On June 28th, 2012, Credico approached Detective Maurer in a cemetery using profanities and obscene hand gestures, and Detective Maurer issued him a summary citation for disorderly conduct. The charge was later upgraded to harassment, and Credico was convicted by order of Magistrate District Judge William D. Kraut. Credico appealed this conviction to the Chester County Court of Common Pleas. At trial, Credico was acquitted of the charge of harassment by Judge Ann Marie Wheatcraft based on a technical error in changing the citation from disorderly conduct to harassment without issuing a separate citation and the fact Credico did not engage in a “course of conduct” as required to establish a claim for harassment. Judge Wheatcraft did, however, note that Credico approached Detective Maurer in a threatening manner. Credico brings claims for retaliatory prosecution, malicious prosecution, and First Amendment retaliation against the West Goshen Police Department and Detective Maurer in his official and individual capacity pursuant to 42 U.S.C. § 1983 and Pennsylvania law.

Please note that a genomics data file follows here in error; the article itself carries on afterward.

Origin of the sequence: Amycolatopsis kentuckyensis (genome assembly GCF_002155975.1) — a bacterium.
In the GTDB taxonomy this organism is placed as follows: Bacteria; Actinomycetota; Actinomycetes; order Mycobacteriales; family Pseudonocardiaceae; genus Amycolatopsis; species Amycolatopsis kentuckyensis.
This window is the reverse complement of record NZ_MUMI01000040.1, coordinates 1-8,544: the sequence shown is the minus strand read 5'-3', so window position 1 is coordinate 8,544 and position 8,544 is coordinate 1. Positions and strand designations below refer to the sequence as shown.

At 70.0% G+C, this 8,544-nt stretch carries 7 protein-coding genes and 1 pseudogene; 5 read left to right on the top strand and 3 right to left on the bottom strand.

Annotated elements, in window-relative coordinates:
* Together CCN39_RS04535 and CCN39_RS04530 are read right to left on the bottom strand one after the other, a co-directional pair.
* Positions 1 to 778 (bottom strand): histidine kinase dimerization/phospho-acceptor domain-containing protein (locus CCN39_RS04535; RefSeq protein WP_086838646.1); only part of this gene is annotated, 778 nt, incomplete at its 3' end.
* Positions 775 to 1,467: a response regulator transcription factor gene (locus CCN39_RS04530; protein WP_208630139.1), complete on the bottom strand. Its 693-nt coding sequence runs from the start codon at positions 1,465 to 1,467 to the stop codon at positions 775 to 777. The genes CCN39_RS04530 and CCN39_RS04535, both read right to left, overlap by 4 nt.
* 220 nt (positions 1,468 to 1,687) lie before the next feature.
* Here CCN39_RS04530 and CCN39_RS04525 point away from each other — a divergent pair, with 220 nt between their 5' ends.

a. Claims Against West Goshen Police

The claims against the West Goshen Police pursuant to § 1983 will be dismissed with prejudice because local police departments are not “persons” who can be sued under that statute. A police department is considered a subunit of the city government and not distinct from the government at large because the department is “merely a vehicle through which the city fulfills its policing functions.” Johnson v. City of Erie, Pa., 834 F.Supp. 873, 878-79 (W.D. Pa. 1993); see also Talley v. Trautman, No. 96-5190, 1997 WL 135705, at *2 (E.D. Pa. Mar. 13, 1997) (holding that a municipal police department, without an identity separate from the municipality of which it is a part, does not constitute a natural or artificial person for purposes of a § 1983 action); Irvin v. Borough of Darby, 937 F.Supp. 446, 450 (E.D. Pa. 1996) (dismissing § 1983 claims against the Darby Police because “the police department is merely an arm of the local municipality”). Credico may only assert this claim as a municipal liability claim against the West Goshen Township.